Uniform has been working on a project with the Met Office to turn its data into an audio-visual installation at the V&A.

04_flipdot_blogPart of the Design Festival’s Digital Weekend, the Liverpool agency used flip-dot technology to turn real waves into digital ones.

“One of the most interesting things to come from our conversations was the unseen work that goes on. Away from the traditional weather forecast the Met Office is a hive of activity. They have an open data resource called Datapoint that captures real time data from a surprisingly vast network of sensors. In particular, hidden off the coast of the UK is a network of buoys and light vessels creating marine data, 24 hours a day,” explained Uniform’s Vicky Pennington.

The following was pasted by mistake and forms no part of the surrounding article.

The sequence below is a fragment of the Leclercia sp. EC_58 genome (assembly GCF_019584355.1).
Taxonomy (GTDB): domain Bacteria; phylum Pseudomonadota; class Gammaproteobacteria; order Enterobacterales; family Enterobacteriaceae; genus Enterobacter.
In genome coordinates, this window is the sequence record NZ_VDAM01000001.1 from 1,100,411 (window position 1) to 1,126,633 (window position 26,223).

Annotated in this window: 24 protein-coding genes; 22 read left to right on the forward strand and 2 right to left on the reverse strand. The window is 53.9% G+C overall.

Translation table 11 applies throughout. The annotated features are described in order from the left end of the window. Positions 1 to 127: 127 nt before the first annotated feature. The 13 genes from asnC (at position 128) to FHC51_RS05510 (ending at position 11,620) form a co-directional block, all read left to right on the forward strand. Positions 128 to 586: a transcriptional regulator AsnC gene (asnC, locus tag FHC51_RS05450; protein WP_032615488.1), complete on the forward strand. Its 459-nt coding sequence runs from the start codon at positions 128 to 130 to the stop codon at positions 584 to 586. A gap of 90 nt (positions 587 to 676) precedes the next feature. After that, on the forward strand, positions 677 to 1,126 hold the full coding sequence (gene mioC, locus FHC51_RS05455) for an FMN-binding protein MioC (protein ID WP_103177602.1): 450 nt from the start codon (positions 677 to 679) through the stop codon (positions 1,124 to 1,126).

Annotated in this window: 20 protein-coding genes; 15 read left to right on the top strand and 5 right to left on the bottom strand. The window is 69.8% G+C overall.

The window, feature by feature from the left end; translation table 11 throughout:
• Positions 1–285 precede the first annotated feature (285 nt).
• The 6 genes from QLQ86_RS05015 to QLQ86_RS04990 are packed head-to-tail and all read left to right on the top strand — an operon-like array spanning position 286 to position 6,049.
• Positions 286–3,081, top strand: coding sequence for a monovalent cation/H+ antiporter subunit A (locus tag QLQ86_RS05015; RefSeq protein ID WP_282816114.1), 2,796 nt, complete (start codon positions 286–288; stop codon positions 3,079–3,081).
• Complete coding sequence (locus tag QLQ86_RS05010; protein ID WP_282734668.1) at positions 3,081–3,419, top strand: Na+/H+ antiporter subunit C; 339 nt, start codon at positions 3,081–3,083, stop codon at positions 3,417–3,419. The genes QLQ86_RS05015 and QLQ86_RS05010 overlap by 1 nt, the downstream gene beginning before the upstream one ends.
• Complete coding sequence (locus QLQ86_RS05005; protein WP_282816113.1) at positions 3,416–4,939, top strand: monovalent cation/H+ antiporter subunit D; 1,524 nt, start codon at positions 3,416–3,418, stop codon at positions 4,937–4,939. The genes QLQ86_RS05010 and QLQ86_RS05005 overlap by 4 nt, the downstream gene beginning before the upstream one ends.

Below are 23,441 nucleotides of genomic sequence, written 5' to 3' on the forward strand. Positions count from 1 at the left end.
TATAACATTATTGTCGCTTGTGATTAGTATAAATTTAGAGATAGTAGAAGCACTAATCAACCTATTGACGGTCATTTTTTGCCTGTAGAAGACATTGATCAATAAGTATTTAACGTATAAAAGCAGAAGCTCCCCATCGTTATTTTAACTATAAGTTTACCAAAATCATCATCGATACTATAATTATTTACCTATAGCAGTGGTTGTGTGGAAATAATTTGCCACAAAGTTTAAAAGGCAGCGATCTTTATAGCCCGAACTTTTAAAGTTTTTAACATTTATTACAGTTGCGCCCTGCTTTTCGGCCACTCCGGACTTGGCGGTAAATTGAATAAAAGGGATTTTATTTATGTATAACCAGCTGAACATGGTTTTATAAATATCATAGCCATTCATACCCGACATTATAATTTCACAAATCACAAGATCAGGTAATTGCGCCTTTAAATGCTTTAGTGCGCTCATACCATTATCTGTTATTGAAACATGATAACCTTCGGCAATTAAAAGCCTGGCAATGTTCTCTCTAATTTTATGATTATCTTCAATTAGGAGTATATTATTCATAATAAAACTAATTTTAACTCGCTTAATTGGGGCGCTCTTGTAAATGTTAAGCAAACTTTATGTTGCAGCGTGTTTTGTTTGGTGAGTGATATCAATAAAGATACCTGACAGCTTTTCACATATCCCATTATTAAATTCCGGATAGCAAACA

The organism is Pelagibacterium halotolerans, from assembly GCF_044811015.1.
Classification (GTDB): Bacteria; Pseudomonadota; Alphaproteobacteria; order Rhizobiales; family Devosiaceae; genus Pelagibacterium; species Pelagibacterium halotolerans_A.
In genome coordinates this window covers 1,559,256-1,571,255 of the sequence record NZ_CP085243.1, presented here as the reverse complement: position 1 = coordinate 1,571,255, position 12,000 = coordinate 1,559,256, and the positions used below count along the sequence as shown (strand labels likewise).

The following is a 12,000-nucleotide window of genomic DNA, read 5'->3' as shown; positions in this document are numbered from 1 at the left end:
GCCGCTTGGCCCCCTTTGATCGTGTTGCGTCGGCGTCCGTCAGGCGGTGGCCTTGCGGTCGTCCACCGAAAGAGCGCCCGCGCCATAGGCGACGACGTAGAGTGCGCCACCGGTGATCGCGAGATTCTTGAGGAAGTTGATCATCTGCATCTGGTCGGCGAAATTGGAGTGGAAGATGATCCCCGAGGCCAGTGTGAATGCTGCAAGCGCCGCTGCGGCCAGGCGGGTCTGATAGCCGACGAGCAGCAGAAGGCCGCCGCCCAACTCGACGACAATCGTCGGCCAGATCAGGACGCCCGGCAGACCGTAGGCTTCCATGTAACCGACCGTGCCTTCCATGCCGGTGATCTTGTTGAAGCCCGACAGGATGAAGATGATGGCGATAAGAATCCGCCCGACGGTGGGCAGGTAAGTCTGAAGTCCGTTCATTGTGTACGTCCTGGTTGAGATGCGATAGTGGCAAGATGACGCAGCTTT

“Refining our idea we started to think about what makes flip-dot different from a modern LCD display and the answer was right in front of us ‘click, click, click.’ The distinctive noise the disks make as they turn over and hit the magnet. We wanted to use this to ask the question what does the ocean around the UK sound like? And how do we bring this data to life in a beautiful way?”

After going through several prototypes, they opted to retain the low resolution display of the flip-dot, but one of the biggest challenges was to create a generative wave form that represented a real wave at the different buoy and light vessel locations.

“We settled on a Perlin noise algorithm which allowed us to represent the wave height, wave period and the wind speed,” she continued.

The end result can be viewed in the video below.